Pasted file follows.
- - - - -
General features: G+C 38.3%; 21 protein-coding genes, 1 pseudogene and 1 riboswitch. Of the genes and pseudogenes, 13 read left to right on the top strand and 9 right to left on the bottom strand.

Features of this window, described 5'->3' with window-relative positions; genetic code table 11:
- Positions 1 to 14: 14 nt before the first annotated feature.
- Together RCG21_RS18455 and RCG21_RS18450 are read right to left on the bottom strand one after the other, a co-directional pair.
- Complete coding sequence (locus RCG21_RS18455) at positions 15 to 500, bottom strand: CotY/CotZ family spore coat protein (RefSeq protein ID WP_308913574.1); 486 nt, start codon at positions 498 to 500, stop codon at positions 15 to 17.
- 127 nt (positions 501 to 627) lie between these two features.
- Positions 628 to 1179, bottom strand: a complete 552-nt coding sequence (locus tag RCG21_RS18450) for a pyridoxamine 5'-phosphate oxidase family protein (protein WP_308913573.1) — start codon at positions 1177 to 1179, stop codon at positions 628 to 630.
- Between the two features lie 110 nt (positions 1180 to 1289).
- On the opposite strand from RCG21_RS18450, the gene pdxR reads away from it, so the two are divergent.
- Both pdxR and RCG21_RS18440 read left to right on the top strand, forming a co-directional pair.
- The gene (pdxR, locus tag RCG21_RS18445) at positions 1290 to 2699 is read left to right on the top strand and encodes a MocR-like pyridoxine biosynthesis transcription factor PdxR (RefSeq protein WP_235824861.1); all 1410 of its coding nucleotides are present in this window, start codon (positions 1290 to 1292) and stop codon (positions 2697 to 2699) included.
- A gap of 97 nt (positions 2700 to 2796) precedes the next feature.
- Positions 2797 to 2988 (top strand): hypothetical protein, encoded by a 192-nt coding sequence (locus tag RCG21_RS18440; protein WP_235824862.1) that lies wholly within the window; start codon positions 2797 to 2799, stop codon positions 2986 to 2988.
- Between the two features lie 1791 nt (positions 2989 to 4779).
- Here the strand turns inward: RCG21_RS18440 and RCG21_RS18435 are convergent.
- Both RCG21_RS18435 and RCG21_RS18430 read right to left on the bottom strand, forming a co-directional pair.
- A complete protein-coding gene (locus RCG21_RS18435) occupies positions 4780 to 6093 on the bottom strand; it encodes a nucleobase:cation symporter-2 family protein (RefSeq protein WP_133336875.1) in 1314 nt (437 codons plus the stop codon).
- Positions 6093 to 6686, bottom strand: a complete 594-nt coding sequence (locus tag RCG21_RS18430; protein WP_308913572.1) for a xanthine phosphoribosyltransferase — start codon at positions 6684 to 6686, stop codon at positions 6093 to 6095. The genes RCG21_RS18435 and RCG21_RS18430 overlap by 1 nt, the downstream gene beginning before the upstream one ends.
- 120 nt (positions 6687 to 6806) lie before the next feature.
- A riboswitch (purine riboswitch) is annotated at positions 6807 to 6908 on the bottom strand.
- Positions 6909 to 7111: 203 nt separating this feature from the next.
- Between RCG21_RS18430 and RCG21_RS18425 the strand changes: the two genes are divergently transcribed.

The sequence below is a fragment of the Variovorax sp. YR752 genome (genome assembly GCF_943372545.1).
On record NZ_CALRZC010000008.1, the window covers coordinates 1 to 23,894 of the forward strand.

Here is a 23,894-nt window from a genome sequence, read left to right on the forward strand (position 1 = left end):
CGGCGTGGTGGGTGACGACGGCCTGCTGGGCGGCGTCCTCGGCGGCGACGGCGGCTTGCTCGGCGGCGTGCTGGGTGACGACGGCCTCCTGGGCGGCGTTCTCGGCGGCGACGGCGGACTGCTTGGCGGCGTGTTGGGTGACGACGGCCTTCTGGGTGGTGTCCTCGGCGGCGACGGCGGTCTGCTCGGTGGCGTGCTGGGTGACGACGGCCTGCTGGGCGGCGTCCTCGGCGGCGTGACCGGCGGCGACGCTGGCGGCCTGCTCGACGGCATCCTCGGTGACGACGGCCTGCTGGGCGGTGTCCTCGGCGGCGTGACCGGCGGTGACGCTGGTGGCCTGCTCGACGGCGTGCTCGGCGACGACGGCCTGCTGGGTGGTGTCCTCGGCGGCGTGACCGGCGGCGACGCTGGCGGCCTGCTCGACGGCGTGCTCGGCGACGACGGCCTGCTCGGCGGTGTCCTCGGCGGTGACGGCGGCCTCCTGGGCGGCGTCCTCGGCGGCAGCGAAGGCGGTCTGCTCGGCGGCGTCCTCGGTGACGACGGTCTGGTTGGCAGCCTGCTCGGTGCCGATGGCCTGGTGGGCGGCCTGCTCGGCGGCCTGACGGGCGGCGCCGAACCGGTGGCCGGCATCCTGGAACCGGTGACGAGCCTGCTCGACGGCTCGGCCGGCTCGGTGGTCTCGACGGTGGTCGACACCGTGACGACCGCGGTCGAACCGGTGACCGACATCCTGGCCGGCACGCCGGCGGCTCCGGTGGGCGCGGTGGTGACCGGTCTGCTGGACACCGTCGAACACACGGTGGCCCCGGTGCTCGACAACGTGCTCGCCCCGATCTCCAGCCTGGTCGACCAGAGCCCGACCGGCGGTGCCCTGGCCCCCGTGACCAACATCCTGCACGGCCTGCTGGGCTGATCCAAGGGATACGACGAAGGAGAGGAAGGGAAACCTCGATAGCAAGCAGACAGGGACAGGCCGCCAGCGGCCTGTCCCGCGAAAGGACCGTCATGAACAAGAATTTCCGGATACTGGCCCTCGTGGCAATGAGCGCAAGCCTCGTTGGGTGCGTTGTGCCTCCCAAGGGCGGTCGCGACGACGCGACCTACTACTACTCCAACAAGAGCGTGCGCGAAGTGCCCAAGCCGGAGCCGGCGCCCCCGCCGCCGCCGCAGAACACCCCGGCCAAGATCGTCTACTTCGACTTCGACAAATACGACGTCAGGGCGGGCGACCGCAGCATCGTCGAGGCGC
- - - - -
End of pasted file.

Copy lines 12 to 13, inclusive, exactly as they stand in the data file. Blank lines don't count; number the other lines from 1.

- A gap of 97 nt (positions 2700 to 2796) precedes the next feature.
- Positions 2797 to 2988 (top strand): hypothetical protein, encoded by a 192-nt coding sequence (locus tag RCG21_RS18440; protein WP_235824862.1) that lies wholly within the window; start codon positions 2797 to 2799, stop codon positions 2986 to 2988.